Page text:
The Security Group membership is well sorted out by this point, but we need to assign our Security Tags to our VMs so that they'll inherit behaviors from the correct Security Groups.  You can add a VM to a Security Group like this: Get-VM <VM Name> | New-NSXSecurityTagAssignment -ApplyTag -SecurityTag (Get-NSXSecurityTag <Tag Name>)

With the VMs tagged and the Security Groups populated, we can create some Firewall rules in those sections that we created earlier.  This will use the New-NSXFirewallRule cmdlet, which has a bunch of options.  One very common use that we had was to create a rule that would block all traffic originating from outside of a given Security Group from getting into that Security Group.  To do that, we used a command like this: Get-NSXFirewallSection <Section Name> | New-NSXFirewallRule -name <Firewall Rule Name> -Source (Get-NSXSecurityGroup <Group Name>) -NegateSource -Destination (Get-NSXSecurityGroup <Group Name>) -Action deny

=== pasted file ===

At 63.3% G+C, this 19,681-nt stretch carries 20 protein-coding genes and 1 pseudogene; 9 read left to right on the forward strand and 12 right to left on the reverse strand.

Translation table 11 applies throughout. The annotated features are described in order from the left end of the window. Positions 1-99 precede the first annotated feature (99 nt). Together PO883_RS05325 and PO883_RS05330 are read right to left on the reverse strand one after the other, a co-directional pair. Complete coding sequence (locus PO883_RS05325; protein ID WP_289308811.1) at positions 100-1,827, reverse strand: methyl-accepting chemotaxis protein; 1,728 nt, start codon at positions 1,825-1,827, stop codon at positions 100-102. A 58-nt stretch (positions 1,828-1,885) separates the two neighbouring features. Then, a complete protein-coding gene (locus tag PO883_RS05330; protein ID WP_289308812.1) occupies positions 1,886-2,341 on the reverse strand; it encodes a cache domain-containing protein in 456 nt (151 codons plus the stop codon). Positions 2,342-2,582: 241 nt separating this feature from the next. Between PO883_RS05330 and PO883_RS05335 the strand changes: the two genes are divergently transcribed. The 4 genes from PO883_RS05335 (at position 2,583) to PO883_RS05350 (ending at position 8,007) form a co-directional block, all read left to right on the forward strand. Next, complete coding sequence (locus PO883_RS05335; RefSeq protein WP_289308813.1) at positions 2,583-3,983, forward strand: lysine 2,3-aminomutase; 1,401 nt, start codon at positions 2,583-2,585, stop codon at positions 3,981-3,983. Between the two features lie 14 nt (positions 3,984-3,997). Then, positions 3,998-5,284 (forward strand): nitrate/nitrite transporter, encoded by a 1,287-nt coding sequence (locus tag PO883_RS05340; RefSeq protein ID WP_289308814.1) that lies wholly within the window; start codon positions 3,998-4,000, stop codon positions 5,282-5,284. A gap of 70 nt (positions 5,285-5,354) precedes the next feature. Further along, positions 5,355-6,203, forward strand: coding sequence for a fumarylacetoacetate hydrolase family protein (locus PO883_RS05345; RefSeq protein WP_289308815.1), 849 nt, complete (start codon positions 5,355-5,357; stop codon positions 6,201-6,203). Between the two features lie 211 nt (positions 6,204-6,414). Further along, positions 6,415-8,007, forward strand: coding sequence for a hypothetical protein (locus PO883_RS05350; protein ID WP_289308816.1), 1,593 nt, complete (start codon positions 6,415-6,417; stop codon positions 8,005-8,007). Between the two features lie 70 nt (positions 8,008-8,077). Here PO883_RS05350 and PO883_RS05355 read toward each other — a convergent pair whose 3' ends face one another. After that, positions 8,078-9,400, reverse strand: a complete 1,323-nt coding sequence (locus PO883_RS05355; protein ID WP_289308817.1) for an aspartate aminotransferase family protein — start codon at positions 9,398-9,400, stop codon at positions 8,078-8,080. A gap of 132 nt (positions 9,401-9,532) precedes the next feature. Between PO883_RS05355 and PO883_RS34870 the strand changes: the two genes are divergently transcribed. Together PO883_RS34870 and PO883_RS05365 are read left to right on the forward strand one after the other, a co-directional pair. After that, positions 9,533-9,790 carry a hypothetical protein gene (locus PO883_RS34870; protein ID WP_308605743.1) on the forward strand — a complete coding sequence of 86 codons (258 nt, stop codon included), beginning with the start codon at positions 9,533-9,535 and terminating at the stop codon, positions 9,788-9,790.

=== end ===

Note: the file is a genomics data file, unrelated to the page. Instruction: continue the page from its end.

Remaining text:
I want to note that that previous command is fairly inefficient; I just wrote it out that way to make it more obvious what it's doing.  If you're making a bunch of rules, you'd be best served by capturing the output of Get-NSXSecurityGroup into a variable and then searching through that for your specific object with | ? instead of running a new Get-* every time.